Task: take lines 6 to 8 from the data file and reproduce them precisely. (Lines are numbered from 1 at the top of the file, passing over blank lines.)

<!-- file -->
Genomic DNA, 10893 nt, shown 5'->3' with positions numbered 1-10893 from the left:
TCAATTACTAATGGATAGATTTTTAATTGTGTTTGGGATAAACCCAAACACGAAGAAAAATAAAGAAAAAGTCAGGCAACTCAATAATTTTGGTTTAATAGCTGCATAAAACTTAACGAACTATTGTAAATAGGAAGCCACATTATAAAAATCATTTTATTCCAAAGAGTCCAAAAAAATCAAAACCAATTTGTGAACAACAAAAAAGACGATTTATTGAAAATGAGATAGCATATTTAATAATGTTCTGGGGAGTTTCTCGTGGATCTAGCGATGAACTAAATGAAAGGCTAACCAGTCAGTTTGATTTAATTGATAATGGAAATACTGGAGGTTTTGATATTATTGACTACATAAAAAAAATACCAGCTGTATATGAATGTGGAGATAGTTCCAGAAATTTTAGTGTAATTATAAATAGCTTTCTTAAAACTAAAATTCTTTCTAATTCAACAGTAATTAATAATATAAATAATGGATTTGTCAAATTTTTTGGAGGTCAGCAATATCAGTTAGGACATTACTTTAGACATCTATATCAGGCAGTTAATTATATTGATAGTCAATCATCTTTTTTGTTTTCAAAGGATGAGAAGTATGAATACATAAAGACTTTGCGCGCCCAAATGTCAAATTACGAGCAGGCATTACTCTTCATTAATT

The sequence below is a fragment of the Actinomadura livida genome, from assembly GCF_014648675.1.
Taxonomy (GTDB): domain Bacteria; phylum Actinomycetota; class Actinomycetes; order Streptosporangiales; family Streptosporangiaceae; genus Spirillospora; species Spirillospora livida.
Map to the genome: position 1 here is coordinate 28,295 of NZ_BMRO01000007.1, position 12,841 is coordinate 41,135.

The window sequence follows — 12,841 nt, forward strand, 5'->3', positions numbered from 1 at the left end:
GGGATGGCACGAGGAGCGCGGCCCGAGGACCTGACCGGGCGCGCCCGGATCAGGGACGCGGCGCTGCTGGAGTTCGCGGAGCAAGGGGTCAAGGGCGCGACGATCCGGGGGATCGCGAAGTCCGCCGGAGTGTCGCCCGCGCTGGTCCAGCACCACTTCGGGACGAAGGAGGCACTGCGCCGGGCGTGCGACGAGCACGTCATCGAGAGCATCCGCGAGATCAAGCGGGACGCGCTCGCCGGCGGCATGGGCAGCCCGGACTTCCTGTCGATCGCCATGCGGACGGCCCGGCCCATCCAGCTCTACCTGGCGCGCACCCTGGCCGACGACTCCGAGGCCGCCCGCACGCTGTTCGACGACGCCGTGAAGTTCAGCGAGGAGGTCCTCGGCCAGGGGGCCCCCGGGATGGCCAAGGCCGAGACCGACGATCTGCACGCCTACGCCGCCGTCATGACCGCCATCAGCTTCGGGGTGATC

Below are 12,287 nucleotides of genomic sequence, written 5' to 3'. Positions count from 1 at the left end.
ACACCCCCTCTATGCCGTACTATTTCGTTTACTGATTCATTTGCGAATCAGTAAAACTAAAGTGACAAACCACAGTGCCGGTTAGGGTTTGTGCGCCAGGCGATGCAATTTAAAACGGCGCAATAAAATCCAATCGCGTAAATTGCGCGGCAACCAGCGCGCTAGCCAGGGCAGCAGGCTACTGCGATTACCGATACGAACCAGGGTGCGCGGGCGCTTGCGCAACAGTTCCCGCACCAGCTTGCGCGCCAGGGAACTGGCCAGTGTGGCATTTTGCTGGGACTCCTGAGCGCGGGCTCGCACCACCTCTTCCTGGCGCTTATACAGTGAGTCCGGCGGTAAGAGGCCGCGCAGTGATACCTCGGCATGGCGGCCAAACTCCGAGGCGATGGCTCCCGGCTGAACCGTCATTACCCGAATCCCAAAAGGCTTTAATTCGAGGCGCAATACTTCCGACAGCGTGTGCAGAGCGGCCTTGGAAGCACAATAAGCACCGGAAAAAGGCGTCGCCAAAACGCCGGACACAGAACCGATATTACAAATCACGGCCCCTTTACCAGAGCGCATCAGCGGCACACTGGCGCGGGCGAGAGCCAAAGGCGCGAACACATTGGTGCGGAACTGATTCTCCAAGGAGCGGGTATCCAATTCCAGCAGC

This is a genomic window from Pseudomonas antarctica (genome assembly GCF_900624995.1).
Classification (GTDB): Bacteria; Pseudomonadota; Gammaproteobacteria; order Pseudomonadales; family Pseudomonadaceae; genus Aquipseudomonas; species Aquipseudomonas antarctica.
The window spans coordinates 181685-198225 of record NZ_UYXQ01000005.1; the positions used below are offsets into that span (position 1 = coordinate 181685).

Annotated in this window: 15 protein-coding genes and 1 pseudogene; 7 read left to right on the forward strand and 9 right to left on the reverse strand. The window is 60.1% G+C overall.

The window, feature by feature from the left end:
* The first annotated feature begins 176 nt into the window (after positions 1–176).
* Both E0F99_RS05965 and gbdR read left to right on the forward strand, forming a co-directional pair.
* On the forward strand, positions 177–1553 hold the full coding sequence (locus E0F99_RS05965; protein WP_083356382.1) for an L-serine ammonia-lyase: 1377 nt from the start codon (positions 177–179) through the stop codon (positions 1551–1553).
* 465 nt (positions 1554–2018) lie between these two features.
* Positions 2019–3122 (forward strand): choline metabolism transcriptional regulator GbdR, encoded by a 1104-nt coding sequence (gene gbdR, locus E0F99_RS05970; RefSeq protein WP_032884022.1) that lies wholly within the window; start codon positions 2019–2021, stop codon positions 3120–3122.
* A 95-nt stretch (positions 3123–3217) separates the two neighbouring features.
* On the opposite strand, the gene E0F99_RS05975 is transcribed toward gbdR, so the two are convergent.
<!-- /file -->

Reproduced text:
The window sequence follows — 12,841 nt, forward strand, 5'->3', positions numbered from 1 at the left end:
GGGATGGCACGAGGAGCGCGGCCCGAGGACCTGACCGGGCGCGCCCGGATCAGGGACGCGGCGCTGCTGGAGTTCGCGGAGCAAGGGGTCAAGGGCGCGACGATCCGGGGGATCGCGAAGTCCGCCGGAGTGTCGCCCGCGCTGGTCCAGCACCACTTCGGGACGAAGGAGGCACTGCGCCGGGCGTGCGACGAGCACGTCATCGAGAGCATCCGCGAGATCAAGCGGGACGCGCTCGCCGGCGGCATGGGCAGCCCGGACTTCCTGTCGATCGCCATGCGGACGGCCCGGCCCATCCAGCTCTACCTGGCGCGCACCCTGGCCGACGACTCCGAGGCCGCCCGCACGCTGTTCGACGACGCCGTGAAGTTCAGCGAGGAGGTCCTCGGCCAGGGGGCCCCCGGGATGGCCAAGGCCGAGACCGACGATCTGCACGCCTACGCCGCCGTCATGACCGCCATCAGCTTCGGGGTGATC

Below are 12,287 nucleotides of genomic sequence, written 5' to 3'. Positions count from 1 at the left end.